Stuck in a rut and need to break out—but you’re not sure how? Well, that realization usually comes with knowing you have to go beyond your comfort zone.
If you need to challenge yourself, getting professional help may be an option. Writer-editor Em Guevara, a life coach trained and certified by the Fowler Wainwright International Institute of Professional Coaching (fowlerwainwright.com), advises “If they have access and are willing to spend some, getting a professional life coach is an option. They can zero in on the particular aspect of their life they want to achieve a particular goal with, like professional, financial, relationship, emotional, spiritual and wellness [or] fitness.”
Like an athletic coach, a life coach gives you the necessary push in the right direction. Guevara points out that “coaching can get people out of their comfort zone because it presupposes, it actually requires, that people who seek it are in a ‘change mode,’ that they are dissatisfied with their situation and want to move forward.” If you’ve been thinking of pursuing an entrepreneurial dream, been struggling with weight or relationship issues—the coach can help you assess your resources, strengths and limitations. But this requires self-awareness and the openness to change and moving forward, says Guevara. “One has to take stock of his present circumstances ... before he can take a leap of any kind.”
She has a caveat, however, for those expecting miracles from their coaches: “I want to emphasize that a coach is not a counselor or someone who would tell a client what to do. A coach's role is to get the client to come up with a plan of action to attain a specific goal, and to help him achieve those goals, but the solutions [or] action plans should come from the person himself. The coach will be an objective person to help a person uncover his blocks before and during the pursuit of his goal.”
The sounding board
What’s her advice for people who want to move forward, but don’t know where to start? Guevara emphasizes that openness is important—to new ideas, ways of doing things, and so on. “Because self-awareness is something he can work on. But if a person is closed, then there’s no chance of moving forward. Recognize that you are stuck. And seek help. ”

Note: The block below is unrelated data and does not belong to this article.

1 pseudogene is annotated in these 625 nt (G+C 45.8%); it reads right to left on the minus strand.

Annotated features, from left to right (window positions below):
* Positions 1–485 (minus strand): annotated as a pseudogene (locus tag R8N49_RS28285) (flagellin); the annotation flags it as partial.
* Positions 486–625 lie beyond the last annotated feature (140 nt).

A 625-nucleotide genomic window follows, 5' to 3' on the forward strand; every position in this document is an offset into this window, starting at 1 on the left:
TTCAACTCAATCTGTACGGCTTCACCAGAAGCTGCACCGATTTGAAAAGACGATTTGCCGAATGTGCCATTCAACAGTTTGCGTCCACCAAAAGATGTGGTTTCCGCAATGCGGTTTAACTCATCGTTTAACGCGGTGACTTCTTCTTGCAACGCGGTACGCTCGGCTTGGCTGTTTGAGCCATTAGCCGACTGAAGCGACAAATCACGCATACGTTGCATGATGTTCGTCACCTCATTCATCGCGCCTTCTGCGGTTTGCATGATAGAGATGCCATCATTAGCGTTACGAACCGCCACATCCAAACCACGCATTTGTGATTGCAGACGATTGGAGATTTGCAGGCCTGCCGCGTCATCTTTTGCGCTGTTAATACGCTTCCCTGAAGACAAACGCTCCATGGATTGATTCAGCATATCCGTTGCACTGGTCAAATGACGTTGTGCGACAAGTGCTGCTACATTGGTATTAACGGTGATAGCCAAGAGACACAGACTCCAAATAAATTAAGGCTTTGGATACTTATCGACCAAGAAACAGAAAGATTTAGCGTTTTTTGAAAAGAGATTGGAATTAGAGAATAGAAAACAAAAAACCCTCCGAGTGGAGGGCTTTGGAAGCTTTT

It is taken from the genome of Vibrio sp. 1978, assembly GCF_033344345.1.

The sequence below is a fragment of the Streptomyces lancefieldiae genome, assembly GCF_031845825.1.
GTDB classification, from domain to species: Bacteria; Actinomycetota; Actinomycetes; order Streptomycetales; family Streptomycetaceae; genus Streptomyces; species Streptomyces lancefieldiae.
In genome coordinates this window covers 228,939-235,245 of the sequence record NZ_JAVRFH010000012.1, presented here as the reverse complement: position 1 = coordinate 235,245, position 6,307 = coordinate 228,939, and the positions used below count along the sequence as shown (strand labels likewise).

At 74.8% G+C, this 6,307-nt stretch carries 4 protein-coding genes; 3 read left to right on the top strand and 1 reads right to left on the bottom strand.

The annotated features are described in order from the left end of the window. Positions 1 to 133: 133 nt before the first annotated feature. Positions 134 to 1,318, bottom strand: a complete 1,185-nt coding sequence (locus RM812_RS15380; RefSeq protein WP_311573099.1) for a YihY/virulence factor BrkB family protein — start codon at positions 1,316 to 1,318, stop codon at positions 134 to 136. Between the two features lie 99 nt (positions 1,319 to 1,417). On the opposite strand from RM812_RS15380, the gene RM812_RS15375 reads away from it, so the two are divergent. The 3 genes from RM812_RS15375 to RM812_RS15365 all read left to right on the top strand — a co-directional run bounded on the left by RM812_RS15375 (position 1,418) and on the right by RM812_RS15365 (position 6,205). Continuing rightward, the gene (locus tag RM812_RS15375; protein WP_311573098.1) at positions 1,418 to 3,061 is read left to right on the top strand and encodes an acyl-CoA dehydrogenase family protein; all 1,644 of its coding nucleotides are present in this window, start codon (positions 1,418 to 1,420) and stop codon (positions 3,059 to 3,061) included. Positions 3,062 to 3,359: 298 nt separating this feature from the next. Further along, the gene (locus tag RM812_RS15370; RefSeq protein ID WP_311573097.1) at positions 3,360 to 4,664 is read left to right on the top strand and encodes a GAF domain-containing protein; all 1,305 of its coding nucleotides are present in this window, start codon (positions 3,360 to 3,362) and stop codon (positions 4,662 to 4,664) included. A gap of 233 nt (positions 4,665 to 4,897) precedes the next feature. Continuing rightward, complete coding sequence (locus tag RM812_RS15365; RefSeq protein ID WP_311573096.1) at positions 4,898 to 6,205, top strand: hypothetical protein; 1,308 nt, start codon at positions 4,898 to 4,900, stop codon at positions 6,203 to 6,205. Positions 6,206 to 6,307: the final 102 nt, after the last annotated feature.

For those who can’t afford to hire a coach, talking to a friend or a trusted confidant may help gain the focus in moving forward. But Guevara warns, “[T]here is a big chance that a sounding board may not be enough to push them out of their comfort zone, for various reasons. ... A friend [or] sounding board will not necessarily know how to bring this about. A friend might very well just go along with the ‘excuses’ and [or alternatively] feed the very blocks that a person has in getting out of his comfort zone.”
On the other hand, if you’ve got a friend who keeps asking for advice about his situation, and never seems to follow it, he may not be open to change. “[I]t might be hard for most to get to that state of self-awareness and openness on their own,” Guevara observes. “[G]enerally, the person has to figure out what his blocks are ... or what’s keeping him from going ahead with his goal.”
Need a life coach? Check out the resources below. For more information about breaking out of your comfort zone, grab a copy of the April issue of HealthToday.
Telephone: (02) 964 6416
Visions and Breakthroughs
Telephone: (02) 655 4767 or 638 3349
Care & Counsel
Telephone: (02) 386 6531 or 775 3398